I decided to go to the Island to document the people living there. I was
told that there had not been a birth in seven years, the Gaelic speaking
Islands fishing tradition is fading away, and the people of old with it.
The last corner shop closed in 2007, the pre-school also shut down that
year. The primary school has two or three pupils and there is no High
School. Over the years the population has sunk to 300.
The young leave to seek work. To me this Island symbolizes a Scottish
way of life that is disappearing, like many other places in the world!
How it was a 100 years ago, The Last of the Fishermen.
Trawlermen's Lives - Real Stories
1991 Western Isles Open
This is the raw footage that the camera man took when he filmed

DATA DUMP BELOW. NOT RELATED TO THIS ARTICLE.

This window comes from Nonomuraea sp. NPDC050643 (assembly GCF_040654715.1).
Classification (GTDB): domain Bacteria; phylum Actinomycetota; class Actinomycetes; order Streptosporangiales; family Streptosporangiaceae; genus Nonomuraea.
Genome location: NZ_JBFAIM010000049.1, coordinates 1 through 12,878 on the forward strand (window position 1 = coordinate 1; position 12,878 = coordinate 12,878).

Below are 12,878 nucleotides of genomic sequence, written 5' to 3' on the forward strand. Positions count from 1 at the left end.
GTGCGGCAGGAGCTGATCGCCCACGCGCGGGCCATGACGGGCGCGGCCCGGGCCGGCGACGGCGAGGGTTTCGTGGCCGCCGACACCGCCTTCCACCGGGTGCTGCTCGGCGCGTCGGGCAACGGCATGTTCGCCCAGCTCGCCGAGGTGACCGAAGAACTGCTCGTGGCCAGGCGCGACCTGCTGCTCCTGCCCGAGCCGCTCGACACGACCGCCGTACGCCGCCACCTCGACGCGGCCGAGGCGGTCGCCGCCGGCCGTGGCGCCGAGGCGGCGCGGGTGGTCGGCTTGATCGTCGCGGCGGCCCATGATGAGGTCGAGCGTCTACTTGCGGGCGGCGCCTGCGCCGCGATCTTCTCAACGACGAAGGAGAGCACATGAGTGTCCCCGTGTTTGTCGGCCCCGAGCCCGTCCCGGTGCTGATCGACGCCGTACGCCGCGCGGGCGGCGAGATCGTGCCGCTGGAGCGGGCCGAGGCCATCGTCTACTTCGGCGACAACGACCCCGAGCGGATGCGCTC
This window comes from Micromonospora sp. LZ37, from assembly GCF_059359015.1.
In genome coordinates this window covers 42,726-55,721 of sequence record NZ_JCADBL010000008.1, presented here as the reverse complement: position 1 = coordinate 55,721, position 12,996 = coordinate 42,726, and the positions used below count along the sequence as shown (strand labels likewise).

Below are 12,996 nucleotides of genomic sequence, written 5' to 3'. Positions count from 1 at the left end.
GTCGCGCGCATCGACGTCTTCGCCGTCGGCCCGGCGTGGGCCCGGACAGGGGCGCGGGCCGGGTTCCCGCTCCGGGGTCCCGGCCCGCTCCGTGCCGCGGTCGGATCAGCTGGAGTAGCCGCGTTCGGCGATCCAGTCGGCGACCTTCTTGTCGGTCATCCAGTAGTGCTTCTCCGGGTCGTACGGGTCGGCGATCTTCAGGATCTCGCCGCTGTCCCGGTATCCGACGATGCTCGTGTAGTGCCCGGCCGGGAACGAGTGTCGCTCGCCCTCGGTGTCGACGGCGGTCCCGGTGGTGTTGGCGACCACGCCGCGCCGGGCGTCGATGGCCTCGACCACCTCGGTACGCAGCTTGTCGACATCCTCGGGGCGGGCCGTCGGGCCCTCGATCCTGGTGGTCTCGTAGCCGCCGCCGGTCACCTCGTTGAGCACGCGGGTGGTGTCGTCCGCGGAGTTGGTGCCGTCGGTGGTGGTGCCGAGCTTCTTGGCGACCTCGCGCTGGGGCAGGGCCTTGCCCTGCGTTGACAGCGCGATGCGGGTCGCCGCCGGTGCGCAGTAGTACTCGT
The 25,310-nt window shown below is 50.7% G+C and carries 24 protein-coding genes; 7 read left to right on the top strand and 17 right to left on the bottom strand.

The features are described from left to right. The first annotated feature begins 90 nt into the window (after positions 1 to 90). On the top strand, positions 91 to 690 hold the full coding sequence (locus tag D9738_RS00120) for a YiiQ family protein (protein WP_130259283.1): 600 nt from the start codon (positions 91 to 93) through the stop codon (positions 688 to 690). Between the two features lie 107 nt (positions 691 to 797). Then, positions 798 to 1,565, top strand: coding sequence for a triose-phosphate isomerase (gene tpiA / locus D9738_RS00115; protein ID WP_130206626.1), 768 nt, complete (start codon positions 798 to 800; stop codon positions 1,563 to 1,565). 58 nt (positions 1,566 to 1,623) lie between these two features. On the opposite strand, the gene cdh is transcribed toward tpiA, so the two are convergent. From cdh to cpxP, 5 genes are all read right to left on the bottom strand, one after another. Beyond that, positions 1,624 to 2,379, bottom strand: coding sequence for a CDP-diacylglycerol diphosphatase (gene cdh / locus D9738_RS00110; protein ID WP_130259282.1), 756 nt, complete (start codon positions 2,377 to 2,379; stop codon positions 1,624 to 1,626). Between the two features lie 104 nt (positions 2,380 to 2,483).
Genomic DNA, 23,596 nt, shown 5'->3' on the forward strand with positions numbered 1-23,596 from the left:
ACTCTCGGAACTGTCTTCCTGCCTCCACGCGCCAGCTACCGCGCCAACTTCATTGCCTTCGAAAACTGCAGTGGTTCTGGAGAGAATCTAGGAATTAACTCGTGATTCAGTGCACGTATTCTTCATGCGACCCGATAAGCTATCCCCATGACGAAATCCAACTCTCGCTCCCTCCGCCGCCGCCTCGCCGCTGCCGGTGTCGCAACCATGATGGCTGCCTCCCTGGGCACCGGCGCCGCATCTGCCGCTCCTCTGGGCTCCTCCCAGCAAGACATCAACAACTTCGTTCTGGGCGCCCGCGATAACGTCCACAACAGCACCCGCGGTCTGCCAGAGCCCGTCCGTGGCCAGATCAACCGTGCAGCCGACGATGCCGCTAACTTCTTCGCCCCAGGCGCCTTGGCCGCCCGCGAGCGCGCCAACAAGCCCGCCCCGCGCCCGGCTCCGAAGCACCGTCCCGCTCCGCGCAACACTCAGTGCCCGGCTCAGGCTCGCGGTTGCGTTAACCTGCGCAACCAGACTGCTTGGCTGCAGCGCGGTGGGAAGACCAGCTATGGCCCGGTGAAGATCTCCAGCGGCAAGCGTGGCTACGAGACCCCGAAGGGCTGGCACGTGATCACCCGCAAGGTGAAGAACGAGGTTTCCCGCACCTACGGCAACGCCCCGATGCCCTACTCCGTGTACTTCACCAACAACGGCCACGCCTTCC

Stornoway Sea Angling Club, and the Western Isles Open competition in
1991 for an episode of Paul Young's Hooked on Scotland. I uploaded it,
just for people to see younger faces from 20 years ago, themselves and
sadly some faces that are no longer here with us. There is lots of
footage in the clubhouse, with interviews going on ... you might
recognise a face or two in the background.
As all us Scottish anglers know, Paul Young's .... Hooked on Scotland,
and Hooked on Fishing was the very very best fishing progamme on the TV,
and still is! You can buy DVD's, videos, books etc online from Amazon,
so please have a look
boats being sold - "Bye bye Beulah"
Photographs from 'Shona McMillan People and
Songs of the Sea' project highlighting the sad and challenging times of
Scotland's fishing industry. Unable to make a living, with high fuel
prices, an economic downturn and amidst strict and controversial
government legislation - Scottish fishing boats are being sold off or
decommissioned at a rate which will see them all but disappear from our
harbours. Through European legislation, it looks like fishing in